Central Line: no automation, no fleet renewal
The result, though, is not in doubt: from later today, Underground services will run down and there won’t be any tomorrow. Given the numbers that use the system for commuting, shopping, and socialising, that is going to inconvenience a lot of people. What’s to be done to prevent this kind of thing happening? Well, some might suggest that management and unions should try a little harder to resolve their differences. Some, though, want more.
Don't expect him to figure it out any time soon
Yes, it’s time to dust off that old chestnut called Automation. Some Metro systems around the world are automated; therefore automation is the answer. After all, Bozza has pronounced more than once on the issue. He’s briefed the press. And thereby hangs the problem: the press no longer employs specialist transport journalists. Bozza says automation is just around the corner; that is what they print.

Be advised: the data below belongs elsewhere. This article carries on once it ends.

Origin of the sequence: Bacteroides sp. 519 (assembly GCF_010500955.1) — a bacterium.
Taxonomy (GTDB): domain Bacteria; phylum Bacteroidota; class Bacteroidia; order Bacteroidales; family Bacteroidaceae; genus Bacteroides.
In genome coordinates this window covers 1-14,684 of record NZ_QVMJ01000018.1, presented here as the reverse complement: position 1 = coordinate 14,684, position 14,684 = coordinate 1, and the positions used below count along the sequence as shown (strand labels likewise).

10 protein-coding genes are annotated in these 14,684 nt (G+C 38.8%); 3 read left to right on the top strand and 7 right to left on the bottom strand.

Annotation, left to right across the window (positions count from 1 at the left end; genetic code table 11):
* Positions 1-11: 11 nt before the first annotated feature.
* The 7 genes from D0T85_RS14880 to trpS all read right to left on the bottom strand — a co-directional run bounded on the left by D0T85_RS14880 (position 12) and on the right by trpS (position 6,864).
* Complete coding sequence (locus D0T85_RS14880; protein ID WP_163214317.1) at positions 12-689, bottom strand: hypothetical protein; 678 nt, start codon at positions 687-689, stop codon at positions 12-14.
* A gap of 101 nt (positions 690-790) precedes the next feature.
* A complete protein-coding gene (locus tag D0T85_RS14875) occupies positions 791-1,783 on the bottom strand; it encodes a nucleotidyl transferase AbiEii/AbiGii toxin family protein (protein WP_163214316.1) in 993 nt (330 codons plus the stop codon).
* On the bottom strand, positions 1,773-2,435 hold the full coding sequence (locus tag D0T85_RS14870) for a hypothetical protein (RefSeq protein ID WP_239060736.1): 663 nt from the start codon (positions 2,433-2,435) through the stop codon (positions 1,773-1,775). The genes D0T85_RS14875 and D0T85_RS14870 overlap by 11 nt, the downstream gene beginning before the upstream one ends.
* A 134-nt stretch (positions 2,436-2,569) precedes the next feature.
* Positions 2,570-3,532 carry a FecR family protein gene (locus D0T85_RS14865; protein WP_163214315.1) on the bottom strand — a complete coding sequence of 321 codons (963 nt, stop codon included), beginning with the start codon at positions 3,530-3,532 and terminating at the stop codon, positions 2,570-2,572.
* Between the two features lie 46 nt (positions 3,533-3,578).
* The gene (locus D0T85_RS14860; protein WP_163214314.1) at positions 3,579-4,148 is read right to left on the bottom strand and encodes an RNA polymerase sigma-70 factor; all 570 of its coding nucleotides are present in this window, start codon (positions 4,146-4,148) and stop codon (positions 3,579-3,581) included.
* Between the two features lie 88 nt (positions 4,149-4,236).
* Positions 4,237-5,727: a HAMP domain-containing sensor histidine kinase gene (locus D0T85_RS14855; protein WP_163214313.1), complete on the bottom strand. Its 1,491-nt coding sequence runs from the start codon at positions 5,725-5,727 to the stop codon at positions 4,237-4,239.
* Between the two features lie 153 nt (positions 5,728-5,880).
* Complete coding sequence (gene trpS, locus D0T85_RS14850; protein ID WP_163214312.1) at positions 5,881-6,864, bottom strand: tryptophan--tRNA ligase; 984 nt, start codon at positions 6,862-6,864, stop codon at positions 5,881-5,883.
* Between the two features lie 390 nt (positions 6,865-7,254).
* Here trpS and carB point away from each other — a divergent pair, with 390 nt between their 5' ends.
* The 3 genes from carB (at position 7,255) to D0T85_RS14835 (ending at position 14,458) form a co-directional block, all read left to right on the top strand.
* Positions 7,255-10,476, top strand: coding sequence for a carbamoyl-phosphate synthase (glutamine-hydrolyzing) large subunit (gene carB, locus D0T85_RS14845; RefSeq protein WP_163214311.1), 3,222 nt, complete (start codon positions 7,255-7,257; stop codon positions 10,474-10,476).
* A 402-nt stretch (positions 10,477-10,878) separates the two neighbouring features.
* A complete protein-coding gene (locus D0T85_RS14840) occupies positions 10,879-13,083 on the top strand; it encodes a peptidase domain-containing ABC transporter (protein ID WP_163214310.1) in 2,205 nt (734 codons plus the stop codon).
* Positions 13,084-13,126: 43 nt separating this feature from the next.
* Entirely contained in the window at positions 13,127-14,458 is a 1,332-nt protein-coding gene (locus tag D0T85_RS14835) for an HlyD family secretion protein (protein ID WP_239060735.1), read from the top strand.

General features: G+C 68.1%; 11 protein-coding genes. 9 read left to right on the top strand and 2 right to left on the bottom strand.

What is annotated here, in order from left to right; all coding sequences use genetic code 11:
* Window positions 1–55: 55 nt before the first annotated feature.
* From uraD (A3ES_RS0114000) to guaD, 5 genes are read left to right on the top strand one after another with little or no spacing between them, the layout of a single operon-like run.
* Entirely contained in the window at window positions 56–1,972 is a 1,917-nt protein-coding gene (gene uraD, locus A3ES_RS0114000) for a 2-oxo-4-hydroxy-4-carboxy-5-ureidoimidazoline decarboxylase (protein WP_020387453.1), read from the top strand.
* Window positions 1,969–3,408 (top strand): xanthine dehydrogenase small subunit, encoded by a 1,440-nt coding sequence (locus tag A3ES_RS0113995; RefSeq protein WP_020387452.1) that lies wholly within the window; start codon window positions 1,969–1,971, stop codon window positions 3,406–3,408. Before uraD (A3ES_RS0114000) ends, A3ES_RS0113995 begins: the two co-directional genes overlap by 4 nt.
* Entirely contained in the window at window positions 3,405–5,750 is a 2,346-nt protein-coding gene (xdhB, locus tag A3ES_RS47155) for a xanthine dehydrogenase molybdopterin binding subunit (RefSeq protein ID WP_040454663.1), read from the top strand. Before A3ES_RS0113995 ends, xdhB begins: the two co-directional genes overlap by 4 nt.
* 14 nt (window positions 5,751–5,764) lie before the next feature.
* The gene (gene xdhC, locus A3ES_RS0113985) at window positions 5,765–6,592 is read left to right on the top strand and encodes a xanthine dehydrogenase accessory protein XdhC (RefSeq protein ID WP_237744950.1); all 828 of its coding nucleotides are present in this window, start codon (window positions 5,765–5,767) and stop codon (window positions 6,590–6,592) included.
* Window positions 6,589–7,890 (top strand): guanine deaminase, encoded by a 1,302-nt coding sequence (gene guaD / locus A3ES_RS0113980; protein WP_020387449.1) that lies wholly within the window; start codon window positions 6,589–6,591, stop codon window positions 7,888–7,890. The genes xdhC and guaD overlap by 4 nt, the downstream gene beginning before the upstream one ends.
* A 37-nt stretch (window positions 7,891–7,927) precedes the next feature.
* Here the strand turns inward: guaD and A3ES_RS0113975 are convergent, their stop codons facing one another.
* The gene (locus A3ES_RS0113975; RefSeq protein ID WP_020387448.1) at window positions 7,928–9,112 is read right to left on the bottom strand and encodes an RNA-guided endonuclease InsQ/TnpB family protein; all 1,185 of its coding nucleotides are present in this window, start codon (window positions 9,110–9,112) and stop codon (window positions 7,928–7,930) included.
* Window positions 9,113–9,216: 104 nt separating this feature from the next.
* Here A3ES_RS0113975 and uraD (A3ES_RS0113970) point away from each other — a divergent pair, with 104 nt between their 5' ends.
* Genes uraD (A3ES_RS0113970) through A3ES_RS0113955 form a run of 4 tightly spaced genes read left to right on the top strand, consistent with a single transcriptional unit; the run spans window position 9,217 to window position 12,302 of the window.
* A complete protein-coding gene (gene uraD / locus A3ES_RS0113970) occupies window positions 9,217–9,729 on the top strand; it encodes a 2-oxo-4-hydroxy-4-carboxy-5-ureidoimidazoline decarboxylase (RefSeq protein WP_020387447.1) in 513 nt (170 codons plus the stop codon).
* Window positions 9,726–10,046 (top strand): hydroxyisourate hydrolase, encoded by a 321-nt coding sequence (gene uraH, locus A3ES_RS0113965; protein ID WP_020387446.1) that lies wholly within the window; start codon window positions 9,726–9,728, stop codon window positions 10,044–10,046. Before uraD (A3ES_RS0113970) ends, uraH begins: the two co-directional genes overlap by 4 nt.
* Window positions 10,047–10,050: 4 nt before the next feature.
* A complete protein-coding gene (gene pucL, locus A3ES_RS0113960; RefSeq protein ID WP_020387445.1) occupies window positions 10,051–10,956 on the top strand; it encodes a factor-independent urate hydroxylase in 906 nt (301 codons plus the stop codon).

So while the Mayor harrumphs “Tube strike politically motivated - union bosses need to explain why they refuse to put new offer to members - disgraceful - call it off”, and gets a dose of reality in short order as Hassen Iqbal reminds him “you only gave them 6 hours to respond to the new offer, and then withdraw it”, those of a more right-wing persuasion have convinced themselves that automation will rescue them soon.
Thomas Smale declared “@TfL shooting themselves in foot anyway as it incentivises further automation of tube to remove reliance on selfish staff”. Tim Buckeridge was of similar view: “if there is a silver lining it's that.. In 2013 over 30 countries had driverless trains, we're playing catchup”. I suspect none of them have trains running in single-track tube tunnels, or have converted routes without first renewing the signalling.
That did not deter Tory councillor Richard Holloway, who asserted “can't wait for tube automation … thankfully I'm only 31. I'm pretty sure we'll see it in the next 10 years”. Ron Hopeful speaks: we’ll see nothing without new trains, new signalling, and a raft of safety measures, and that won’t come any time this decade OR THE NEXT. The first possibility is with a new Piccadilly Line fleet - which is several years away.
But, it seems, very few on the right are for listening, typified by Peter Thompson, who has declared simply that “We must fully automate the tube, it is long overdue”.This might give him that all-important warm feeling, but it will change nothing: automation of the Tube is at least a decade and a half away, if it ever happens at all. The only way to cut down on strikes, as Winshton might have put it, is “jaw-jaw instead of war-war”.